Monday, 19 June 2017

Other Modifiers for Members in Java

Other Modifiers for Members in Java

Certain characteristics of fields and/or methods can be specified in their declarations by the following keywords:

static Members: The declaration of static members is prefixed by the keyword static to distinguish them from instance members.
Static variables (also called class variables) only exist in the class they are defined in. They are not instantiated when an instance of the class is created. In other words, the values of these variables are not a part of the state of any object.
Static methods are also known as class methods. A static method in a class can directly access other static members in the class. It cannot access instance (i.e., non-static) members of the class, as there is no notion of an object associated with a static method.

final Members: A final variable is a constant, despite being called a variable. Its value cannot be changed once it has been initialized. This applies to instance, static and local variables, including parameters that are declared final.
A final variable of a primitive data type cannot change its value once it has been initialized.
A final variable of a reference type cannot change its reference value once it has been initialized, but the state of the object it denotes can still be changed.
A final method in a class is complete (i.e., has an implementation) and cannot be overridden in any subclass. Subclasses are then restricted in changing the behavior of the method.

abstract Methods: An abstract method does not have an implementation; that is, no method body is defined for an abstract method, only the method prototype is provided in the class definition. Its class is then abstract (i.e., incomplete) and must be explicitly declared as such. Subclasses of an abstract class must then provide the method implementation; otherwise, they are also abstract.

synchronized Methods: Several threads can be executing in a program. They might try to execute several methods on the same object simultaneously. If it is desired that only one thread at a time can execute a method in the object, the methods can be declared synchronized. Their execution is then mutually exclusive among all threads. At any given time, at the most one thread can be executing a synchronized method on an object. This discussion also applies to static synchronized methods of a class.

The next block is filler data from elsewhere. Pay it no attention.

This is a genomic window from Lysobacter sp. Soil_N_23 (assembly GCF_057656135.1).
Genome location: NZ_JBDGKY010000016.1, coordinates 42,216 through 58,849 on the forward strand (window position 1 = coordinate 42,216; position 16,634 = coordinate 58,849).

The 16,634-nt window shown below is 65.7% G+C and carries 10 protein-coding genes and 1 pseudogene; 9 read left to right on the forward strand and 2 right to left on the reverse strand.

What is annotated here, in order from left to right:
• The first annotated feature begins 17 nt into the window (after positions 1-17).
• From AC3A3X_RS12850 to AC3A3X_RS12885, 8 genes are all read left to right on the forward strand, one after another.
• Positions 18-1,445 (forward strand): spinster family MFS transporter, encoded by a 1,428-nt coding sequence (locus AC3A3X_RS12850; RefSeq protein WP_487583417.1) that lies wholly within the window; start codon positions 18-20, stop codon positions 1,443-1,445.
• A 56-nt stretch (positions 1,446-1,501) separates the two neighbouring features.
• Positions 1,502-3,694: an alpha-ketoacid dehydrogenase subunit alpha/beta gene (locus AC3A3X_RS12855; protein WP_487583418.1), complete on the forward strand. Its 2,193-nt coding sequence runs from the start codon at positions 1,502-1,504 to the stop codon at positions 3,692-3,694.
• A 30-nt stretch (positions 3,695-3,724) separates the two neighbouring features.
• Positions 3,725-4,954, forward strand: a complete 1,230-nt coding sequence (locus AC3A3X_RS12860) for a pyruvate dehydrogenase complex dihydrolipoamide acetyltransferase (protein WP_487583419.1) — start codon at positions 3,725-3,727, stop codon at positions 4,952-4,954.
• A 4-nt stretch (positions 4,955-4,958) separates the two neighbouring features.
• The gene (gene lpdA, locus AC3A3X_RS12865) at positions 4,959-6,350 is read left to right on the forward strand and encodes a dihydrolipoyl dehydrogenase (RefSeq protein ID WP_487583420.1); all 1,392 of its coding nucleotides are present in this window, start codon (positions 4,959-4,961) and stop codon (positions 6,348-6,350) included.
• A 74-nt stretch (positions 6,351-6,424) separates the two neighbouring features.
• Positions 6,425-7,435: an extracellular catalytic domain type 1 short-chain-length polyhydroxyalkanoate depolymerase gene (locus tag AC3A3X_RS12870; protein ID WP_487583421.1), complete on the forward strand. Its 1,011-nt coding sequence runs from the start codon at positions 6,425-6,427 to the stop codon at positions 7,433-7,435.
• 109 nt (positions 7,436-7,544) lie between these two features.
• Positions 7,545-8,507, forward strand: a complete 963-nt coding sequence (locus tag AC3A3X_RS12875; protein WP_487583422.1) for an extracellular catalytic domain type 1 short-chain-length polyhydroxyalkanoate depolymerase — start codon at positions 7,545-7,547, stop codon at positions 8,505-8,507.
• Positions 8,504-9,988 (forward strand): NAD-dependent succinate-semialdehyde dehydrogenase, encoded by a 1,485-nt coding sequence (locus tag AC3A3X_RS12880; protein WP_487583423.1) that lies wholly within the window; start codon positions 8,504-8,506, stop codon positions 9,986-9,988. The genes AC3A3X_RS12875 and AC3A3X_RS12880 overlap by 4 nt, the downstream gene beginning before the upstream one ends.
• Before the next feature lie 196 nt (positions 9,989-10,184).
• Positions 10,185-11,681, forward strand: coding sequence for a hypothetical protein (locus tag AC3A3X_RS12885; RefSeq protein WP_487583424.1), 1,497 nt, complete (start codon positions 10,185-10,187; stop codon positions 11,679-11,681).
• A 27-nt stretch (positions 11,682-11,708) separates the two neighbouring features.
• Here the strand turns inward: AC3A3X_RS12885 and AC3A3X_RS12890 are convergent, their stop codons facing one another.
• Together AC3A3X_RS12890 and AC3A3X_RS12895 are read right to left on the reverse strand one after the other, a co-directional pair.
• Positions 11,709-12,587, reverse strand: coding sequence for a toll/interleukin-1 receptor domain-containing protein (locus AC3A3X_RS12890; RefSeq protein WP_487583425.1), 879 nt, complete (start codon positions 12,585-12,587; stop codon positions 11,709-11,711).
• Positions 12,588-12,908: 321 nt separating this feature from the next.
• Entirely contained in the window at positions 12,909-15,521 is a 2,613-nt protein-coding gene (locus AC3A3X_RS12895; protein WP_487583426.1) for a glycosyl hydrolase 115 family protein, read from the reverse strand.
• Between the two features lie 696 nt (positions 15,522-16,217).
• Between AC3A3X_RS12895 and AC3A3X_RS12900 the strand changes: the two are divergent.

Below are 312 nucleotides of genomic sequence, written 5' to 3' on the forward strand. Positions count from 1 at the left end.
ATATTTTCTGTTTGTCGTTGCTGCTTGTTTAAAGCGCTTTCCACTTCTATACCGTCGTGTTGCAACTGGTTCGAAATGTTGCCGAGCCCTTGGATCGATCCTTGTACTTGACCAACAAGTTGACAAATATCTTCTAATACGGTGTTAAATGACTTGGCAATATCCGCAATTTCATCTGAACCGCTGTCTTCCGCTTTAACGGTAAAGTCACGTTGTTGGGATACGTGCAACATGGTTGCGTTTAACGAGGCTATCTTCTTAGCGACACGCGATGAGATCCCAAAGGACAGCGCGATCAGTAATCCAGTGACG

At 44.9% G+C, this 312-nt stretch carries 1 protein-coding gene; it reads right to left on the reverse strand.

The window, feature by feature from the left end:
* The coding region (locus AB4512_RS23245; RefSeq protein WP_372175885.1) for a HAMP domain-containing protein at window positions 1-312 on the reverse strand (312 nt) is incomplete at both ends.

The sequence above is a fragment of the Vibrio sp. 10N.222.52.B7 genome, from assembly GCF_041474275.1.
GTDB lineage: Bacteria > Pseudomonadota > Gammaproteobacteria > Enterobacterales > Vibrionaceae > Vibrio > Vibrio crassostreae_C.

native Methods:Native methods are also called foreign methods. Their implementation is not defined in Java but in another programming language, for example, C or C++. Such a method can be declared as a member in a Java class definition. Since its implementation appears elsewhere, only the method prototype is specified in the class definition. The method prototype is prefixed with the keyword native. 

transient Fields: Objects can be stored using serialization. Serialization transforms objects into an output format that is conducive for storing objects. Objects can later be retrieved in the same state as when they were serialized, meaning that all fields included in the serialization will have the same values as at the time of serialization. Such objects are said to be persistent.
A field can be specified as transient in the class declaration, indicating that its value should not be saved when objects of the class are written to persistent storage.

volatile Fields: During execution, compiled code might cache the values of fields for efficiency reasons. Since multiple threads can access the same field, it is vital that caching is not allowed to cause inconsistencies when reading and writing the value in the field. The volatile modifier can be used to inform the compiler that it should not attempt to perform optimizations on the field, which could cause unpredictable results when the field is accessed by multiple threads.

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